In our annual roundtable with executives at leading CAD and PLM software companies, topics included model-based design, the shift in how designers are using mobile devices, and uncertainty about cloud computing.

According to Chris Randles, President and CEO of SpaceClaim, their online software can be combined with online collaboration tools such as GoToMeeting that work with mobile devices. “When you use collaboration tools like GoToMeeting, the worst security risk is that your audience can take screenshots of what you are presenting. That is acceptable to most of our customers,” he said. “Some companies distribute graphics- only representations of their models, but we’ve developed technology that makes it easy to convert those back to precise solids.” Frankly, Randles stated, “If your mechanical designs are a valuable part of your IP portfolio, you should probably keep that data inside your firewall.”

The Morphing of 3D CAD

Paul Sicking, Siemens PLM Software
A few years ago, software vendors were viewed as either CAD providers, or simulation and analysis providers. That line has become blurred to the point that many software vendors do not position themselves as CAD software companies. We asked our executives what factors have led to the shift towards digital prototyping, model-based design, and other terms for what CAD used to be.

According to Thompson, this trend has grown because simulation and analysis tools have improved so much over the past decade that, for many, analyses can be completed with current tools that address the requirement fairly well. “One important way to improve the efficiency of the development process is to make the model information flow seamlessly from one product development task to another. If a vendor can do this, and provide a common user experience across all the applications used throughout that development pro cess, then the customer will have a very flexible, efficient, model-based process for product development,” Thompson stated.

Simulation and analysis tools, in particular, are being used more and more by designers because they have become easier to use and provide information essential to the designer. Said Sicot, “Our customers are doing tasks throughout the design process — such as FEA, CFD, and data management — that used to be handled by analysis professionals or other IT staff. This is partly due to economic reasons, and also because vendors have been making those specialized applications easier to use.” Sicot explained that SolidWorks added simulation to its portfolio in 2003, betting that it would become mainstream. “This technology, that was once so complex that it took a PhD to understand, now runs in the background of our design software for everyone to use.”

Model-based design offers designers an alternative path that lets them choose best-in-class tools for what they need. “They can have the best FEA, the best CFD, and the best CAM, because model-based design allows for the best possible interoperability between systems,” according to Randles.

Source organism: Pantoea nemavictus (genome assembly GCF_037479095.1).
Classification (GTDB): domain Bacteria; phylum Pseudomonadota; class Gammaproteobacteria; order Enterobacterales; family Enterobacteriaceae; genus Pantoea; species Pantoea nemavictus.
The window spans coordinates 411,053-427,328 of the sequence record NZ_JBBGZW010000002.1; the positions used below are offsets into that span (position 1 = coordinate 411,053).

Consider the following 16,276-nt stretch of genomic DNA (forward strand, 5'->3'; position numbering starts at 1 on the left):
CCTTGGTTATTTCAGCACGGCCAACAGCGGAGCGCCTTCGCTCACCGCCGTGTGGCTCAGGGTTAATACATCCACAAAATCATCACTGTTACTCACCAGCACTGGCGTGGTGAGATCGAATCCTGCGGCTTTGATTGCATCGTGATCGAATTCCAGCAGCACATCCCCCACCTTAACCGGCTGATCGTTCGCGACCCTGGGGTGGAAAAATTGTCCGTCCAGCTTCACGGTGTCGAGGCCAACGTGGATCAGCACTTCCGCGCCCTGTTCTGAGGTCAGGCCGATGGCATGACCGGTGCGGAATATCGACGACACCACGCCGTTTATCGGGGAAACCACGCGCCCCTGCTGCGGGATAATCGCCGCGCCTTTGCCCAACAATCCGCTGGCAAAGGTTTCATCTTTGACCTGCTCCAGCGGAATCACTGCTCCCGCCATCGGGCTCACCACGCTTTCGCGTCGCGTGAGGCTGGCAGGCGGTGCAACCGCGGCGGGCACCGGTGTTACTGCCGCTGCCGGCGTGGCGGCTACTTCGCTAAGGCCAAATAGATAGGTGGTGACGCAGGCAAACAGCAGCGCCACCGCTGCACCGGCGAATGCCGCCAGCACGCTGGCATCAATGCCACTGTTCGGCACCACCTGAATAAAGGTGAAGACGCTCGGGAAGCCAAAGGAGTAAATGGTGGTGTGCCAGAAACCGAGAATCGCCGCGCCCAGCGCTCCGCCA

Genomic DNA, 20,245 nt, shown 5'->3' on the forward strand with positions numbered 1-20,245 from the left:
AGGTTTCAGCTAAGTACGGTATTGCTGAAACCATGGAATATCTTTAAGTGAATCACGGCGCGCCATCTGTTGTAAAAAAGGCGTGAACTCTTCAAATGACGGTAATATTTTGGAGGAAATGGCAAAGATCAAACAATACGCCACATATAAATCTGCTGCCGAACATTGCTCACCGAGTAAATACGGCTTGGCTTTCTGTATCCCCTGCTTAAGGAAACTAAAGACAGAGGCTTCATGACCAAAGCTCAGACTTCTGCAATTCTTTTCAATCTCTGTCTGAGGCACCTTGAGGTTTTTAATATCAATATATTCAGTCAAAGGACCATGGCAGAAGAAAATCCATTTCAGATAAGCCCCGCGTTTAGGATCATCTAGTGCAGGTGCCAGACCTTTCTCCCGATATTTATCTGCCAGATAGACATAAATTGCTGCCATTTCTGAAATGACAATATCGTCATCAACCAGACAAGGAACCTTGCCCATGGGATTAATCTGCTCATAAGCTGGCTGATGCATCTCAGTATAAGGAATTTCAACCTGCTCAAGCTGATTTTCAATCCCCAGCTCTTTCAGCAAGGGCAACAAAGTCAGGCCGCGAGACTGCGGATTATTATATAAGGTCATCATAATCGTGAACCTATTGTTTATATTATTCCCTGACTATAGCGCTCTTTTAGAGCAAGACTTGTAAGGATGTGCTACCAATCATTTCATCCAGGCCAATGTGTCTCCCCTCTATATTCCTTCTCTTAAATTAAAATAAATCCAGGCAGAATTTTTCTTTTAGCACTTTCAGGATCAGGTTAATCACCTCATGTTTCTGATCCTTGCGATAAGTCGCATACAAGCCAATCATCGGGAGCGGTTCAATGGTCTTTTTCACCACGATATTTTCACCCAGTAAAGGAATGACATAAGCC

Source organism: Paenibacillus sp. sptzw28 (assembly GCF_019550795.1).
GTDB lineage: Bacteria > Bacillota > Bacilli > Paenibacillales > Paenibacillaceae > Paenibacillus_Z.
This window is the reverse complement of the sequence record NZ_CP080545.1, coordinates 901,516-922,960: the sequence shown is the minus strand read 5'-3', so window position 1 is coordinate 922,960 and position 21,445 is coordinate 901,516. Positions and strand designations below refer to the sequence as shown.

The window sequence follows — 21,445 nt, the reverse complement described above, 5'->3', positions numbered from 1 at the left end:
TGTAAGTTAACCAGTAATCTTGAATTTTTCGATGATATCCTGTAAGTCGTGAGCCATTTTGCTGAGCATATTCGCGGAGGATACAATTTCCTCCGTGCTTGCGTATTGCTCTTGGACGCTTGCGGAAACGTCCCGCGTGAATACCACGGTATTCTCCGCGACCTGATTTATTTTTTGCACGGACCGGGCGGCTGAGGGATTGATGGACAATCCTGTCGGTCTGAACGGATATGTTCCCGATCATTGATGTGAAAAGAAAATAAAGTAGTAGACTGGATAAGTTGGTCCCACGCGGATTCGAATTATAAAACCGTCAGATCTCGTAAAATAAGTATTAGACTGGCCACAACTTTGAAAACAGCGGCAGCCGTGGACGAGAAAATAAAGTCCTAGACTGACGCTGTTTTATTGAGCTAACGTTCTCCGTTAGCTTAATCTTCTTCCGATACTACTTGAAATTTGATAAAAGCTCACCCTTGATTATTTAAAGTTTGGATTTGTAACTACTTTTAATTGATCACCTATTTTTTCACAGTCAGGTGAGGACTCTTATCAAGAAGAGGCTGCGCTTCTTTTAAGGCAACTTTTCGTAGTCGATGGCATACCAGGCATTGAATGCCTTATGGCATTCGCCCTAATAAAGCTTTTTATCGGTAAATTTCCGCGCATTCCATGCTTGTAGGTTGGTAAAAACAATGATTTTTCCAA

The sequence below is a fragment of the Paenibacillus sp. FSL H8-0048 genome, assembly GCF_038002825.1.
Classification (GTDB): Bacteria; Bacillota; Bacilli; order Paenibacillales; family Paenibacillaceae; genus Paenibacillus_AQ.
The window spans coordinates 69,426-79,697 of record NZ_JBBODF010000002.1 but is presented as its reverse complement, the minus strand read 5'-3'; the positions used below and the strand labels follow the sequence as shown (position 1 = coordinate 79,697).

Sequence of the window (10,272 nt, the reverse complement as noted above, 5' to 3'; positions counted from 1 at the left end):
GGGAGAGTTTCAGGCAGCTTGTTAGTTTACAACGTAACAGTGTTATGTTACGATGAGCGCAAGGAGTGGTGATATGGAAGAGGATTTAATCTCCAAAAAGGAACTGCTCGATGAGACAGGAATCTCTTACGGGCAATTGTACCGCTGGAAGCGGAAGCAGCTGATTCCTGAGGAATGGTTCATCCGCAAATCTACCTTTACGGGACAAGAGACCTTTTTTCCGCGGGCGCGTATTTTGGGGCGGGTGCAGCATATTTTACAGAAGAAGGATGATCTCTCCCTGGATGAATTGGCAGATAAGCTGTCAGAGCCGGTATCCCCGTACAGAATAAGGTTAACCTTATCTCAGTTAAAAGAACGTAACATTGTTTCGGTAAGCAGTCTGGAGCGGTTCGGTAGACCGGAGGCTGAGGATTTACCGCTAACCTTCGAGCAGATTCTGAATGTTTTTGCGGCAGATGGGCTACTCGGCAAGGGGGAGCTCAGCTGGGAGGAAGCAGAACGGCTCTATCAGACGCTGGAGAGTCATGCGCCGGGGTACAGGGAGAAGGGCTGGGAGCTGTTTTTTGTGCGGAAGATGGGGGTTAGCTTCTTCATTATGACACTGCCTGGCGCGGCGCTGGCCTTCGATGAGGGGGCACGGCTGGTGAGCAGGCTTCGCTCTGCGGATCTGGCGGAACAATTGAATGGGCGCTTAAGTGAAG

Sicking agrees that design and analysis have become interwoven, so the associated software and the software industries have become interwoven as well. “Increased computing power and simpler approaches to analysis have made it feasible for a broader group of people to do analysis during design,” he said. “The purpose of a digital prototype is to answer questions. Will the design meet performance and durability requirements, will it look nice, and can it be manufactured economically? Simulation and analysis tools provide one way to answer these questions.”

Trends for 2013

Chris Randles, SpaceClaim
Not surprisingly, the trends mentioned by our panel for 2013 focus on productivity — how they can provide their customers with new tools or capabilities that will enable them to be more productive.

“We are hearing a common theme around improved productivity in 2013,” stated Thompson. “Many customers have plans to grow revenue through new product introductions, but they are charged with delivering these new products at a faster pace with the same, or even fewer, resources.”

These tools include mobile devices, which can help shorten the time it takes designers to get from concept to reality, according to Sicot. “We see the promise of mobility becoming more of a reality. As more people are using mobile devices as tools to conduct personal business, they will expect to use these devices throughout the day. Another important aspect of mobility is the desire to access data anytime, anywhere. This will drive more enhancements in 2013.”

Shilovitsky sees 2013 as the “Year of the Designer,” meaning the world of design is shifting its focus to the needs and impact of the individual designer, encouraging the development of intuitive and collaborative tools that maximize personal contributions to the creative process.

“The definition of what it means to be a designer is in flux,” stated Shilovitsky. “As design tools make their way into the hands of the consumer, and 3D printing becomes an affordable option, everyone has the ability to design and to assert their influence on the world around them.”

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